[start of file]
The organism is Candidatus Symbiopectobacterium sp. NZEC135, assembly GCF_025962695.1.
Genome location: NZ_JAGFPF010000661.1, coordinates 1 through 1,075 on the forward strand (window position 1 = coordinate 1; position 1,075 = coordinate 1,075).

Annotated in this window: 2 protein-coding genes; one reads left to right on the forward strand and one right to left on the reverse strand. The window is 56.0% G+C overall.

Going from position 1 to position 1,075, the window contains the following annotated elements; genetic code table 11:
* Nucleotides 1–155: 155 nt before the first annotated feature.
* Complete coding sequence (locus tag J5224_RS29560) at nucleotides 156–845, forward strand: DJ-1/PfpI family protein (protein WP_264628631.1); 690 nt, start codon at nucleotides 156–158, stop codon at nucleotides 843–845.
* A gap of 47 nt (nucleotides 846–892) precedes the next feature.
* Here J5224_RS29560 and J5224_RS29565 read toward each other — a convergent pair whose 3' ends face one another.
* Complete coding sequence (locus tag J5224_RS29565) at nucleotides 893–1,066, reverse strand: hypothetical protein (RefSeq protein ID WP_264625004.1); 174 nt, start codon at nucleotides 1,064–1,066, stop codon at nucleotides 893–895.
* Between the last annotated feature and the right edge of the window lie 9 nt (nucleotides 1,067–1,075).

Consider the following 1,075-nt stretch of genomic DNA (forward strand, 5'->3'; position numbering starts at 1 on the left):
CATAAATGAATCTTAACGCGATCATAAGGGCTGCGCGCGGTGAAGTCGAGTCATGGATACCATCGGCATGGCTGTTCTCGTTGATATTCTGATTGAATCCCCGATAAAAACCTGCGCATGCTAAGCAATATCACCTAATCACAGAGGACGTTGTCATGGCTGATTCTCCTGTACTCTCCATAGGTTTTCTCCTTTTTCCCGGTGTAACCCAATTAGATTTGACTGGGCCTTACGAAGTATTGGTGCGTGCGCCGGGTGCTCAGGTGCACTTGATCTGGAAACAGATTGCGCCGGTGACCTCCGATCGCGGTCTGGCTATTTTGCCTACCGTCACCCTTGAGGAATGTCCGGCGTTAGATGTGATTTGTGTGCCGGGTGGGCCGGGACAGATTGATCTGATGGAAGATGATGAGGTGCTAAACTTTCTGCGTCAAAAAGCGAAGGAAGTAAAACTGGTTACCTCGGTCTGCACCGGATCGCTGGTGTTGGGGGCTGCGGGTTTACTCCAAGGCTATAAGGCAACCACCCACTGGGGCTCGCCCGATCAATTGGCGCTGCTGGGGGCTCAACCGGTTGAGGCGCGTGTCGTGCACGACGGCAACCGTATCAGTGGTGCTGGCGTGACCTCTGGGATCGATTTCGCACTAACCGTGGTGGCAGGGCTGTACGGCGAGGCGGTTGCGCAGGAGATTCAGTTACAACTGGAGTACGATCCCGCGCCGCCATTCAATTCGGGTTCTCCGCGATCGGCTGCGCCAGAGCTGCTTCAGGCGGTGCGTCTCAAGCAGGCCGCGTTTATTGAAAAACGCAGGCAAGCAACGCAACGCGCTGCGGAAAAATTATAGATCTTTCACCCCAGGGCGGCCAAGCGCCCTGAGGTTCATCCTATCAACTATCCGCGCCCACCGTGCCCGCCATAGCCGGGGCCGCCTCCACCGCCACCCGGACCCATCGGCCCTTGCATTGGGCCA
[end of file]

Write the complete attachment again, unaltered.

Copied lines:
The organism is Candidatus Symbiopectobacterium sp. NZEC135, assembly GCF_025962695.1.
Genome location: NZ_JAGFPF010000661.1, coordinates 1 through 1,075 on the forward strand (window position 1 = coordinate 1; position 1,075 = coordinate 1,075).

Annotated in this window: 2 protein-coding genes; one reads left to right on the forward strand and one right to left on the reverse strand. The window is 56.0% G+C overall.

Going from position 1 to position 1,075, the window contains the following annotated elements; genetic code table 11:
* Nucleotides 1–155: 155 nt before the first annotated feature.
* Complete coding sequence (locus tag J5224_RS29560) at nucleotides 156–845, forward strand: DJ-1/PfpI family protein (protein WP_264628631.1); 690 nt, start codon at nucleotides 156–158, stop codon at nucleotides 843–845.
* A gap of 47 nt (nucleotides 846–892) precedes the next feature.
* Here J5224_RS29560 and J5224_RS29565 read toward each other — a convergent pair whose 3' ends face one another.
* Complete coding sequence (locus tag J5224_RS29565) at nucleotides 893–1,066, reverse strand: hypothetical protein (RefSeq protein ID WP_264625004.1); 174 nt, start codon at nucleotides 1,064–1,066, stop codon at nucleotides 893–895.
* Between the last annotated feature and the right edge of the window lie 9 nt (nucleotides 1,067–1,075).

Consider the following 1,075-nt stretch of genomic DNA (forward strand, 5'->3'; position numbering starts at 1 on the left):
CATAAATGAATCTTAACGCGATCATAAGGGCTGCGCGCGGTGAAGTCGAGTCATGGATACCATCGGCATGGCTGTTCTCGTTGATATTCTGATTGAATCCCCGATAAAAACCTGCGCATGCTAAGCAATATCACCTAATCACAGAGGACGTTGTCATGGCTGATTCTCCTGTACTCTCCATAGGTTTTCTCCTTTTTCCCGGTGTAACCCAATTAGATTTGACTGGGCCTTACGAAGTATTGGTGCGTGCGCCGGGTGCTCAGGTGCACTTGATCTGGAAACAGATTGCGCCGGTGACCTCCGATCGCGGTCTGGCTATTTTGCCTACCGTCACCCTTGAGGAATGTCCGGCGTTAGATGTGATTTGTGTGCCGGGTGGGCCGGGACAGATTGATCTGATGGAAGATGATGAGGTGCTAAACTTTCTGCGTCAAAAAGCGAAGGAAGTAAAACTGGTTACCTCGGTCTGCACCGGATCGCTGGTGTTGGGGGCTGCGGGTTTACTCCAAGGCTATAAGGCAACCACCCACTGGGGCTCGCCCGATCAATTGGCGCTGCTGGGGGCTCAACCGGTTGAGGCGCGTGTCGTGCACGACGGCAACCGTATCAGTGGTGCTGGCGTGACCTCTGGGATCGATTTCGCACTAACCGTGGTGGCAGGGCTGTACGGCGAGGCGGTTGCGCAGGAGATTCAGTTACAACTGGAGTACGATCCCGCGCCGCCATTCAATTCGGGTTCTCCGCGATCGGCTGCGCCAGAGCTGCTTCAGGCGGTGCGTCTCAAGCAGGCCGCGTTTATTGAAAAACGCAGGCAAGCAACGCAACGCGCTGCGGAAAAATTATAGATCTTTCACCCCAGGGCGGCCAAGCGCCCTGAGGTTCATCCTATCAACTATCCGCGCCCACCGTGCCCGCCATAGCCGGGGCCGCCTCCACCGCCACCCGGACCCATCGGCCCTTGCATTGGGCCA